Gaps and Shortages-A A +A
Slice of Life
Wednesday, January 16, 2013
MYRNA, 32, left her young family to the care of her mother to work overseas. Everyday, thousands of health care practitioners like her are leaving the country to work abroad. They also leave a dearth in local expertise and in the number of professionals able to serve the local hospitals.
In countries as Japan, the United States and the United Kingdom, they could earn as much as $5,000 a month compared to local rates in many private and publicly owned hospital where they only get to earn P6,000 to P15,000 a month.
Their loss is compensated with the foreign remittance which keeps the economy afloat but it also leaves local residents without proper medical attention. In many areas, the lack of health professionals makes it difficult to respond to the growing health needs of the public.
The global competition for medical talent has distorted the local market for health professionals in the country. As the population of the developed world ages, many countries face shortages of quality doctors and registered nurses. Foreign countries are turning to us to fill in the need for health care providers.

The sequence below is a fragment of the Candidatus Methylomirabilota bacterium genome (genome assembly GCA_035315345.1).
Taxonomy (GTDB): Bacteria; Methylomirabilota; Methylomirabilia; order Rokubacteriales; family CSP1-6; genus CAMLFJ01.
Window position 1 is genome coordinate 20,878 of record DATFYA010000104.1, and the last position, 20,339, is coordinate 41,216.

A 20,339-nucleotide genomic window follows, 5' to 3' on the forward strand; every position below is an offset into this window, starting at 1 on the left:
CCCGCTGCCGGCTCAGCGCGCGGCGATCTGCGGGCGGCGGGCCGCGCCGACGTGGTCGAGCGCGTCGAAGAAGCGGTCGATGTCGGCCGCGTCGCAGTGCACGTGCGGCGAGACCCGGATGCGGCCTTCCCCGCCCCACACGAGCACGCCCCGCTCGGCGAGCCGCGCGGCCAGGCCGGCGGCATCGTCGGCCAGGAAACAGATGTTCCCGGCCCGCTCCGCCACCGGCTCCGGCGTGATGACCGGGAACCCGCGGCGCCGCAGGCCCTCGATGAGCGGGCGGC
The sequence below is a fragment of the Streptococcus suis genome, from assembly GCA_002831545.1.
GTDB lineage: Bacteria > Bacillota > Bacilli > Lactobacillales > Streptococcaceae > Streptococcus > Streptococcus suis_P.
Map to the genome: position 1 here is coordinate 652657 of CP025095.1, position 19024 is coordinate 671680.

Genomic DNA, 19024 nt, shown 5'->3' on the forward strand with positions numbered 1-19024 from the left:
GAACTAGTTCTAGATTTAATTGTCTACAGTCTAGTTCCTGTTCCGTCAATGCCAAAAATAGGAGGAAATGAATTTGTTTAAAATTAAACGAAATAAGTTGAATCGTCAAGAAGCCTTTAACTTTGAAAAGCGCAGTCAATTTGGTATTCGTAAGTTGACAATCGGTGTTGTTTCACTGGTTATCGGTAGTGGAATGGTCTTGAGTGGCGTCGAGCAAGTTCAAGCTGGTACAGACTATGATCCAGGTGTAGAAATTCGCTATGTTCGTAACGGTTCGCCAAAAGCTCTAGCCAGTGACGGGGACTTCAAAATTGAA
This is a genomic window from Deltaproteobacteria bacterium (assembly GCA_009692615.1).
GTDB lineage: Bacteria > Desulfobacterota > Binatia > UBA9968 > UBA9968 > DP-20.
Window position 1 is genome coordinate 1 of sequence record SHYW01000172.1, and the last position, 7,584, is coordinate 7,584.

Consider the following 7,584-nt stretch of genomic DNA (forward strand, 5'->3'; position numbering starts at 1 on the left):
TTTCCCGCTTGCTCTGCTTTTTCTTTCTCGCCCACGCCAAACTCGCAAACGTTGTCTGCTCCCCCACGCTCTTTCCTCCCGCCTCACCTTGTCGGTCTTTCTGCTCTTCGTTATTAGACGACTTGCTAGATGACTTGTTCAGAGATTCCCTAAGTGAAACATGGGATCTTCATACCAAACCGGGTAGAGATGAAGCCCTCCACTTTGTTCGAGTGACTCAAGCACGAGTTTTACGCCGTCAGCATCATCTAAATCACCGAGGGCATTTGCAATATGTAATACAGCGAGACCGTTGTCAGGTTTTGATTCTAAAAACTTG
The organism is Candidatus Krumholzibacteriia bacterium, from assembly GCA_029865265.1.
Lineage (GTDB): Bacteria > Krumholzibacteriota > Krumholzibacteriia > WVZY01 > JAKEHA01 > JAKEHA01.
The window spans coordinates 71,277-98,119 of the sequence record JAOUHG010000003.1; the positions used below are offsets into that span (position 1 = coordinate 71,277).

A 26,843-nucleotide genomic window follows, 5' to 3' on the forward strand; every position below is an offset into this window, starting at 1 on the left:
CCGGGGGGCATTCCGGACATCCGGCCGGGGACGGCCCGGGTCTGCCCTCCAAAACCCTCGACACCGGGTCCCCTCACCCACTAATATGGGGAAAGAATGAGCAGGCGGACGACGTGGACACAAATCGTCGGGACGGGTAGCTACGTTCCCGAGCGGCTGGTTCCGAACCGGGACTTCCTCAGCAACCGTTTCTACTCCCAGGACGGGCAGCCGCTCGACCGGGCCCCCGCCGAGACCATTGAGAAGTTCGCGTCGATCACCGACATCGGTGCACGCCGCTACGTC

Recent studies show that about 4,000 doctors-turned-nurses have already left the country. Another 4,000 more doctors are currently studying nursing, most likely in preparation for jobs abroad.
The higher wages that nurses earn abroad have greatly diminished domestic interest in studying medicine with the aim of becoming a full-fledged doctor. Since 2000, enrollment in medical schools has declined by an alarming average of almost six percent a year, reflecting the "low return on investment" in the medical sector.
This is understandable considering that while medical students have to pay tuition of about P100,000 per semester for an eight-semester degree, their starting salaries at private and public hospitals on average start at P17,000 to P21,000 per month or less than a tenth of what they could earn abroad.
Hard financial realities are adversely affecting the quality of medical services. Across the country, about 200 hospitals have recently closed down because of a lack of doctors and nurses. Another 800 hospitals are considered "partially closed", which means that at least one of their wards has been shuttered because of the lack of qualified health personnel.
The growing dearth of health care personnel coupled with low national investment on health care prevention and services leaves much to be desired. The flight continues while an oversupply of nursing graduates unable to find appropriate work in the domestic scene remains a glaring reality. Email comments to firstname.lastname@example.org
Published in the Sun.Star Davao newspaper on January 16, 2013.